I Watched a Man Die Today
At the Atlantic Ave/Barclays Center train stop, I walked into the atrium at the north door and wandered around waiting for T so we could hang out — meanwhile, others were waiting around too, staring down to the lower level.
If I hadn’t wandered over to the ledge and looked down, I wouldn’t have seen it:
White guy. Late-thirties. White t-shirt. Red blotch in the center of his chest. Sprawled out as if awaiting a white-chalk outline. Three police officers tending to him. He was still breathing, but barely conscious.
I looked down and back up ten times, pleading guilty to my own fascination. I watched his breathing slow.
And then it was gone.
The spot where I stood aligned so perfectly with the death below that his dying eyes appeared to meet mine and didn’t move until one of the officers shook the man’s face back and forth. (Why the officer did this, I have no idea.) Not even in someone’s sleep have I seen every muscle in the face so relaxed, every flap of skin and even his open mouth and tongue swing back and forth like a ragdoll.
I watched a man die today.
The crowd gathered. People stopped, people left. T showed up shortly after. We went on our walk. Went back to my apartment. She revealed affections without speech. In an unlikely turn of events, the most brilliant and aloof woman I have ever met is sleeping over tonight. She’s stroking my leg, watching me write, and half-hates herself for doing so.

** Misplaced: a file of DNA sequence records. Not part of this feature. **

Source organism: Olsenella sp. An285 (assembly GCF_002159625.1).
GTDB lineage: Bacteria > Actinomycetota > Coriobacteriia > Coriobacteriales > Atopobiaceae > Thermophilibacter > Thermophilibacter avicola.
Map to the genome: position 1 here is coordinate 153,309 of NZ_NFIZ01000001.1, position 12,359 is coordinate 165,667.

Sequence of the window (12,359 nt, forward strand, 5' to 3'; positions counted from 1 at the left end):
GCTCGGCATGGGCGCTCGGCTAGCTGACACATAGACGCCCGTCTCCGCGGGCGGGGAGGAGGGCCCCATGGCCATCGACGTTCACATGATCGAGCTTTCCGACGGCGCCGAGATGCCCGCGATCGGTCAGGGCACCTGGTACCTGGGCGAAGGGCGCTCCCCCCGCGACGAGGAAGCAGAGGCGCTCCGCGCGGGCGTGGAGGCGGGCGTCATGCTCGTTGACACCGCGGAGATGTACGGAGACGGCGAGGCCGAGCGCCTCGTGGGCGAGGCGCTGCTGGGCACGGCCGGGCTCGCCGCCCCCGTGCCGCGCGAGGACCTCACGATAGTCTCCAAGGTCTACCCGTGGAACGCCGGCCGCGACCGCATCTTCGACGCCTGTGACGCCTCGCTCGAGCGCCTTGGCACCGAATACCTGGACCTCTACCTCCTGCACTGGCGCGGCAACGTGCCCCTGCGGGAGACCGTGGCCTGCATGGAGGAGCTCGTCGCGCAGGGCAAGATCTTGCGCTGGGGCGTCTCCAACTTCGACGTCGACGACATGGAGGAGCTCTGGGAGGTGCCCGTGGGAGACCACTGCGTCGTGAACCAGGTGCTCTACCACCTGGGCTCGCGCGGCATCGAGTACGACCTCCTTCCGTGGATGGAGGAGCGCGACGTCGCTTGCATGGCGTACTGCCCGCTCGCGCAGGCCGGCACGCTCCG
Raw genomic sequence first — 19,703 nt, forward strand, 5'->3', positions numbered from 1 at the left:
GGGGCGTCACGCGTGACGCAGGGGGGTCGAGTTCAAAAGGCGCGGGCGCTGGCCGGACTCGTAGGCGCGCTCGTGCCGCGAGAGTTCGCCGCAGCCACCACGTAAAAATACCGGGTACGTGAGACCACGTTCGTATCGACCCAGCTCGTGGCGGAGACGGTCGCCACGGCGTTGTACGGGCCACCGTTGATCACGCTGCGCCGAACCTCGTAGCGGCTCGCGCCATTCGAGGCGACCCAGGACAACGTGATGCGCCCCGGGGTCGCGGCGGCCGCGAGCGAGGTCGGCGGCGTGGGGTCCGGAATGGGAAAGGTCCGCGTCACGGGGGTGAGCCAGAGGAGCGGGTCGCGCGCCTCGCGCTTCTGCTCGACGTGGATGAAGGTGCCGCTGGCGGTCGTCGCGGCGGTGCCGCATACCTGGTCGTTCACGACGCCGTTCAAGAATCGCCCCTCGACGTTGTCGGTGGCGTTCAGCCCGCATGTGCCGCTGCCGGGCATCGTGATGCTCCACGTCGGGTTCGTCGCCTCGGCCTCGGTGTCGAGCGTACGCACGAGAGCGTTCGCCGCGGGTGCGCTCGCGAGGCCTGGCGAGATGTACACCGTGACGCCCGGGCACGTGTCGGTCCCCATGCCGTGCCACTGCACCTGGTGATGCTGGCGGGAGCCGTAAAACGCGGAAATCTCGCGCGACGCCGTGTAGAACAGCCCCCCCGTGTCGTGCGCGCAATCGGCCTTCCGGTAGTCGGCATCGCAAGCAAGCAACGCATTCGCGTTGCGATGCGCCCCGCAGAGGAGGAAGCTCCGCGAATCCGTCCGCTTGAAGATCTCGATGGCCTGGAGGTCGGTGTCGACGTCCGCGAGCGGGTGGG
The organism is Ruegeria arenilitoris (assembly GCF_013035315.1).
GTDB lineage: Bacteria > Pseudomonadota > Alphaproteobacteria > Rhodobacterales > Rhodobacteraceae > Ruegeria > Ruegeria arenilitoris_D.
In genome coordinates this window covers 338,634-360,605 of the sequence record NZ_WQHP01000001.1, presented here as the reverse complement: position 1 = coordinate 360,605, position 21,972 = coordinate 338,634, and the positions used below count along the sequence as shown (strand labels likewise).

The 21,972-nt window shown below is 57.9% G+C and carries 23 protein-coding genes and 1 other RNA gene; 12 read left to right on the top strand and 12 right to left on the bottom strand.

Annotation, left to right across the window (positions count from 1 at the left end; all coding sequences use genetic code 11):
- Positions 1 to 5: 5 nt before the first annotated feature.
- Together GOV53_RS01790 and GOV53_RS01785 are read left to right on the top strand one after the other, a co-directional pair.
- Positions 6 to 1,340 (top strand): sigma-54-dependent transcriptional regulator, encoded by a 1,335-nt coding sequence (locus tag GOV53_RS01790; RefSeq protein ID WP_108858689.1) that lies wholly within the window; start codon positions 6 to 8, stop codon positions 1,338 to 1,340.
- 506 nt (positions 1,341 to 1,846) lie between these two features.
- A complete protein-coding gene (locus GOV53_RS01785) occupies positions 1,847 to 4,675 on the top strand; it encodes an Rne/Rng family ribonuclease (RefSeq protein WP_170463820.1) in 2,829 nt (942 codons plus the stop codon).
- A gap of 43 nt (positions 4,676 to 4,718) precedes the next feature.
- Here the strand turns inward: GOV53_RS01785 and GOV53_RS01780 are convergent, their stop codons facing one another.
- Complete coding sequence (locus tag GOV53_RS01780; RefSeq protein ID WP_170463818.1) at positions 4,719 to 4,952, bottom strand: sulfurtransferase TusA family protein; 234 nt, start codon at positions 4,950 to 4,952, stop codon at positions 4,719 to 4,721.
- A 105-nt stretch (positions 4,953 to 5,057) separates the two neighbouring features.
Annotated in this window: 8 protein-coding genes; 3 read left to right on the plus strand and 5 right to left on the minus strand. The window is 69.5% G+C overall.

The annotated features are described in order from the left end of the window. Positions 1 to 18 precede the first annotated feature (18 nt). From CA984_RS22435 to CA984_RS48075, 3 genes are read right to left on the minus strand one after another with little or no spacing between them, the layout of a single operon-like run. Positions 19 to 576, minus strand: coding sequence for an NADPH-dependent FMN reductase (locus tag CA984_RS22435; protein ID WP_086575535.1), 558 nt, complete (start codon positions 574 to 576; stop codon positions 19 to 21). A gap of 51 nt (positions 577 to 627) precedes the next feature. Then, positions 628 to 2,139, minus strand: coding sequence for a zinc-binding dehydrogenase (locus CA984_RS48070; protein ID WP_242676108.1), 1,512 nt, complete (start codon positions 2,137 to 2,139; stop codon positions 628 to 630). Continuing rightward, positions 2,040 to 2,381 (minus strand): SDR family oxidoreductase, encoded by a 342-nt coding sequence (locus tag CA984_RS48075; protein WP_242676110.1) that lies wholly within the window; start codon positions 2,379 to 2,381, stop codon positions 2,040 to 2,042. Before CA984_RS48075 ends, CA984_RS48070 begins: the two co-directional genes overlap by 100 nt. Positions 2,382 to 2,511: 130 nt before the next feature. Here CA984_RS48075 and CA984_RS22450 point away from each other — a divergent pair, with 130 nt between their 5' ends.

Indulging in love — no matter how temporary, detached, or shallow — is the sort of thing one might not do if not pressured by the prospect of a great flood. Soon, the world ends. Your world ends. Her world ends.
And when that happens, our eyes may only meet in a one-way silence, as opposed to the two-way hush of acknowledgement while we hold each other close.
No matter how much we repeat —
remember that you will die
live every day like it’s your last
— the end comes like a great flood.
The waters rise and eyes fall back into ones skull.
The earth engulfs your casket with a few swings of a shovel.
The crowd surrounds the memorial and then the flood recedes.